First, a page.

Medical Examiner

Disheartening Medicine

Even U.S. presidents don’t always get the best cardiac health care. Where does that leave the rest of us?

George W. Bush riding a bicycle in China, 2005

President George W. Bush joins Chinese cyclists for an afternoon ride at the Laoshan Olympic Mountain Bike course in western Beijing in 2005.

Photo by Adrian Bradshaw/Getty Images

Now 67 years old and in exceptionally good health—he reportedly cycles dozens of miles at a time—former President George W. Bush earlier this month had a checkup. He took several medical tests, including a treadmill exercise stress test that showed a problem. He immediately had a chest CT scan that confirmed a coronary blockage, and the following day, doctors implanted a stent to prop open the president’s narrowed artery.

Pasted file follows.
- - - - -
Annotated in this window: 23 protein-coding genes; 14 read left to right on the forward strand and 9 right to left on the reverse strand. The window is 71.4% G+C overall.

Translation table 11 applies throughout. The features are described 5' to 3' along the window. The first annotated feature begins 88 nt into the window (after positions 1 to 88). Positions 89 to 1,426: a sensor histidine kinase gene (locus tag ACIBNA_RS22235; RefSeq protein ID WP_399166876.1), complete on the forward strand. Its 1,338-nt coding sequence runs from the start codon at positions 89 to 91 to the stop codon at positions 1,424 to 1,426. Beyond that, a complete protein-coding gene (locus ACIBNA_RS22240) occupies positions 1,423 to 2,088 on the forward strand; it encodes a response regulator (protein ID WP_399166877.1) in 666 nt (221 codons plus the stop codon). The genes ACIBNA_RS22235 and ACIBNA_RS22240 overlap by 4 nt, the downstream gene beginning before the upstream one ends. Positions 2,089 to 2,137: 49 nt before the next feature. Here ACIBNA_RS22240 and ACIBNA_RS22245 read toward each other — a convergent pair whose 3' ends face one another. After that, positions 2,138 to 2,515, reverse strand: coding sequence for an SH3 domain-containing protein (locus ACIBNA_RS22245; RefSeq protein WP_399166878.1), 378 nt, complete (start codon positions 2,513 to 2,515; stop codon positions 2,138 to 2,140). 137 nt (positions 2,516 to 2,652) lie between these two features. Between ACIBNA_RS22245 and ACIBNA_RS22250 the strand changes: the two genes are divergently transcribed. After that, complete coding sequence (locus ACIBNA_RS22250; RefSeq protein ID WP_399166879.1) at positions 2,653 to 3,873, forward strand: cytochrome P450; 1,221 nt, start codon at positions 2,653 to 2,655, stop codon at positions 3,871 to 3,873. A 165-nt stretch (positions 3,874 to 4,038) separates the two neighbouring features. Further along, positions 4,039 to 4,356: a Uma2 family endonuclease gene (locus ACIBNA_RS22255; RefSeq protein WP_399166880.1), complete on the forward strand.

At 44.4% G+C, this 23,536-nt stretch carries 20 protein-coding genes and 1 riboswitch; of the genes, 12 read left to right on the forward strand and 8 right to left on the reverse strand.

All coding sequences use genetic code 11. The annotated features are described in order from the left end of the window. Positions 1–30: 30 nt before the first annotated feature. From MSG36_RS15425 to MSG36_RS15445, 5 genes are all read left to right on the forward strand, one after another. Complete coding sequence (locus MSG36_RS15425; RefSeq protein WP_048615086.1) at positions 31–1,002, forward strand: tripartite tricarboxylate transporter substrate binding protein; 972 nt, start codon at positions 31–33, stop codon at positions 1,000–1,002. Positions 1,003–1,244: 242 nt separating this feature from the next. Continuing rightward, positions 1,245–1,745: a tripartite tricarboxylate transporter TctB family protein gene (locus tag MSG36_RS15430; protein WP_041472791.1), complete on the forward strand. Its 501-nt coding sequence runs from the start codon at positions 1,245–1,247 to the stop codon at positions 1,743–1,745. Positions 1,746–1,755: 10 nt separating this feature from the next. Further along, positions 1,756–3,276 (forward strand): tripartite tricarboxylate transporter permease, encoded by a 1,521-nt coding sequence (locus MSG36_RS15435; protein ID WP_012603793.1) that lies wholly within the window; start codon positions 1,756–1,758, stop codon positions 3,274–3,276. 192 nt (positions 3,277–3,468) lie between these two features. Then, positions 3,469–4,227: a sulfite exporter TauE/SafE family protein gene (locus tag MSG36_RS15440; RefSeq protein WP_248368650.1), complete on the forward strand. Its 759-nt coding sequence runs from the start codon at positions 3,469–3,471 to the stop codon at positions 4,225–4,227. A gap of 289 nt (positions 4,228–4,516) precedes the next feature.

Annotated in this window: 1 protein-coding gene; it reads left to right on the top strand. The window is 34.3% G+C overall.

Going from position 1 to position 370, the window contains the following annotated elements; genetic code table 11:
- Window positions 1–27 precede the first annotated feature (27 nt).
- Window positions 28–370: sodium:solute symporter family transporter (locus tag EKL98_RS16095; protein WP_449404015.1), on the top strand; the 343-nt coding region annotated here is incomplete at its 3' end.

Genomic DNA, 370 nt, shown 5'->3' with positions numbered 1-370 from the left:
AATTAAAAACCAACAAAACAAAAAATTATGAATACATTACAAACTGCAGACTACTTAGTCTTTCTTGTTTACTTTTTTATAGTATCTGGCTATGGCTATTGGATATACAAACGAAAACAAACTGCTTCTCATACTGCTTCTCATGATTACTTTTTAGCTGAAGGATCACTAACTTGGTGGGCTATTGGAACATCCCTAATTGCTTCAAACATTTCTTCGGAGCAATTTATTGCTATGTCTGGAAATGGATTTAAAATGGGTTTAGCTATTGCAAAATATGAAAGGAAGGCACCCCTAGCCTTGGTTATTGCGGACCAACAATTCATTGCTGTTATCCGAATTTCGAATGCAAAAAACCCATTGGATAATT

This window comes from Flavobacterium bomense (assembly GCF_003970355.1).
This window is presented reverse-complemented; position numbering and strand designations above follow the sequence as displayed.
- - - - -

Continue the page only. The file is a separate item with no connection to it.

Many prominent doctors immediately criticized the president’s medical care. Cleveland Clinic’s chief of cardiology, Steve Nissen, suggested the procedure was pointless, as did cardiologist and Medscape editor Eric Topol. ABC’s chief medical editor and former Centers for Disease Control and Prevention director Richard Besser tweeted the cardiac stent was “not indicated.” Many of my cardiology colleagues privately echoed the same concerns. The reason for their criticism, as I wrote in Slate several years ago, is that cardiac stents don’t prevent heart attacks, prolong life, improve symptoms, or do much of anything in people like the former president who have no symptoms, such as chest pain with exercise. Yet the costs of the procedure range from $30,000 to $50,000.